First, it is inevitable that there will be a spread of scores around the average; if the whole distribution of scores shifted up or down while retaining the same spread, you’d get the same result, because the definition of low satisfaction is a relative one: distance from the average. We could draw an analogy with measuring body mass in elite athletes – if you used the BIS method to define obesity, you’d always end up with a proportion of athletes deemed obese, no matter how lean they were in absolute terms.

Second, the precision of the estimate of student satisfaction will depend on the number of student respondents at that institution. This is recognised in the BIS method, which uses the standard error (a measure sensitive to sample size) to measure departures from prediction. However, this creates the anomaly that it is much harder to achieve an adequate satisfaction rating if you are a large institution than if you are a small one.

In fact, the BIS method recognises that for very large institutions, even a minuscule difference between predicted and obtained percentage may be significant on this criterion. Accordingly, an additional, entirely arbitrary, second criterion is added, whereby a difference from predicted level must be at least three percentage points for the score to be deemed inadequate. Even so, if we split universities into small (less than 1,200 students), medium (1,200 to 2,599 students) and large (2,600 or more), we find that on overall satisfaction 1/41 (2 per cent) of small institutions is inadequate, compared with 5/41 (12 per cent) of medium-sized institutions and 9/42 (21 per cent) of large institutions.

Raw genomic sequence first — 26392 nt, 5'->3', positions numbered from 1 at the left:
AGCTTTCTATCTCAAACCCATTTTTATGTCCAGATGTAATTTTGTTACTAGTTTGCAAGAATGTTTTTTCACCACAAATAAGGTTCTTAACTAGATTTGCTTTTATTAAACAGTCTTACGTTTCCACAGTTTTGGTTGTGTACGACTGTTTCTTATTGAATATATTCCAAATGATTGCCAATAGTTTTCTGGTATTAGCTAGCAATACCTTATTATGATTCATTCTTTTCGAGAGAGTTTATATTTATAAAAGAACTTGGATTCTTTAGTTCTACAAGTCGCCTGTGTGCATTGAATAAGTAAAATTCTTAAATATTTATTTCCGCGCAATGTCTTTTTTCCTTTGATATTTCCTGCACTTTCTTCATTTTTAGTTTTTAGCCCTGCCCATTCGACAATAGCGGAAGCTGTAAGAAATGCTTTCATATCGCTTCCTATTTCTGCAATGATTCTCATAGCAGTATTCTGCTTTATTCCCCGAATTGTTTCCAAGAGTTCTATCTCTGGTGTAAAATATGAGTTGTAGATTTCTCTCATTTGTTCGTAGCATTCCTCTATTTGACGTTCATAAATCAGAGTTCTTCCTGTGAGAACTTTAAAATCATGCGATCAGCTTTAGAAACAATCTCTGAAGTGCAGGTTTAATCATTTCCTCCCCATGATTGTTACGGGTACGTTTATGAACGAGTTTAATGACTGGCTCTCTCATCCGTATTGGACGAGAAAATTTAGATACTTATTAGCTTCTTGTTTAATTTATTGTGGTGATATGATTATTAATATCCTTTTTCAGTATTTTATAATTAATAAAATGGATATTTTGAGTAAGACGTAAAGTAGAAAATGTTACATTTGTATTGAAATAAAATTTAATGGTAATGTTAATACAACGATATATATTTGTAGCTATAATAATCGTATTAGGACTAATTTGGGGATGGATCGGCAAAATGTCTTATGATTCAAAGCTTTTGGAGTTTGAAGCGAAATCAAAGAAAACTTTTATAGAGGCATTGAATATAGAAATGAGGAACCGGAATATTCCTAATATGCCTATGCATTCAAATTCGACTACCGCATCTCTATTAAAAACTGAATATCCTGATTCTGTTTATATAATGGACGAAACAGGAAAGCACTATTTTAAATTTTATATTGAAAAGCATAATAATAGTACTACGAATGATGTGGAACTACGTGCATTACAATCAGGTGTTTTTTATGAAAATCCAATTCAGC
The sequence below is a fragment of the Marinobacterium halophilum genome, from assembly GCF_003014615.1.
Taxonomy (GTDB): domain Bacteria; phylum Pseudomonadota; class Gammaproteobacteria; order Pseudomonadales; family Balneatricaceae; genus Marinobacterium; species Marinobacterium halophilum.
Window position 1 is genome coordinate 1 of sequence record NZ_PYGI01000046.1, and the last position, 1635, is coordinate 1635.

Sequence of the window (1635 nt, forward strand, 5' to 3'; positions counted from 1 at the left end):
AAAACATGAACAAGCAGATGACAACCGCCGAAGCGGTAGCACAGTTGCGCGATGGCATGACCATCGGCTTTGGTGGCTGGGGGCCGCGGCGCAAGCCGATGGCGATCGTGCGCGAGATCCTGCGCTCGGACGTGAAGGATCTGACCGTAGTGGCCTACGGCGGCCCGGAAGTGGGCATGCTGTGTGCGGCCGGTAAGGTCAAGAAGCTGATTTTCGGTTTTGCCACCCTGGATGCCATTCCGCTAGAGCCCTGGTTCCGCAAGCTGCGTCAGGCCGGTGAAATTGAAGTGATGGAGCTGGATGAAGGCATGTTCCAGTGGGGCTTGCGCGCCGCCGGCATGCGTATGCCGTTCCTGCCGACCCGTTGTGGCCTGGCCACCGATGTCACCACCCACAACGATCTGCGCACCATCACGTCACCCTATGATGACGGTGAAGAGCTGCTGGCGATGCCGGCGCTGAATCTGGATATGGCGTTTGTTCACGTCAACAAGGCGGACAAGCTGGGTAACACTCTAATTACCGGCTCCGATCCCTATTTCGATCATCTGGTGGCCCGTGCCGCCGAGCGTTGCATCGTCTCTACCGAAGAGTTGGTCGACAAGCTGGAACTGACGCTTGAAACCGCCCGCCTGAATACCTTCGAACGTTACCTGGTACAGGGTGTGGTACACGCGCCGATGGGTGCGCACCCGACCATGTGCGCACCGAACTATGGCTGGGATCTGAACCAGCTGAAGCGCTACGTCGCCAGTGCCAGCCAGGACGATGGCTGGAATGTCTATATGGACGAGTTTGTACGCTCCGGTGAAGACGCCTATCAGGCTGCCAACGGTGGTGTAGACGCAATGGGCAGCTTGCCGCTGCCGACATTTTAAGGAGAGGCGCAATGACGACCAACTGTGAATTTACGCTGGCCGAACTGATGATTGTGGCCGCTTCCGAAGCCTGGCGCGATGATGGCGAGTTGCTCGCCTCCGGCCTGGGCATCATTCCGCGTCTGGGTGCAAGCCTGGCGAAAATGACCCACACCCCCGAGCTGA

Third, benchmarking according to student background variables creates problems of its own, because it leads to the situation in which lower levels of satisfaction are acceptable in an institution with a more disadvantaged student intake. Benchmarking makes sense for some measures, but when applied to student satisfaction it simply reinforces the idea that those from poorer backgrounds should expect lower satisfaction with their courses.

Fourth, the most egregious abuse of statistics in the BIS approach is to treat as inadequate any institution that falls below the predicted level on any one of the 22 items in the survey. It is a statistical inevitability that the more items you take into account, the higher the probability that any one institution will fail to meet a predicted target.

In sum, by applying arbitrary, relative cut-offs to a large number of items, you can get any result you choose. Furthermore, use of benchmarking coupled with a measure that depends on sample size explains the anomaly whereby, on overall satisfaction, the universities of Bristol and Edinburgh, with satisfaction ratings of 84 per cent, are deemed inadequate, whereas 106 other institutions with ratings lower than this – including 21 with ratings below 75 per cent –  are rated satisfactory.

Even if the NSS were a valid method for assessing teaching quality, this would be a nonsensical approach to identifying inadequacies in the system.

Dorothy Bishop is professor of developmental neuropsychology in the department of experimental psychology, University of Oxford.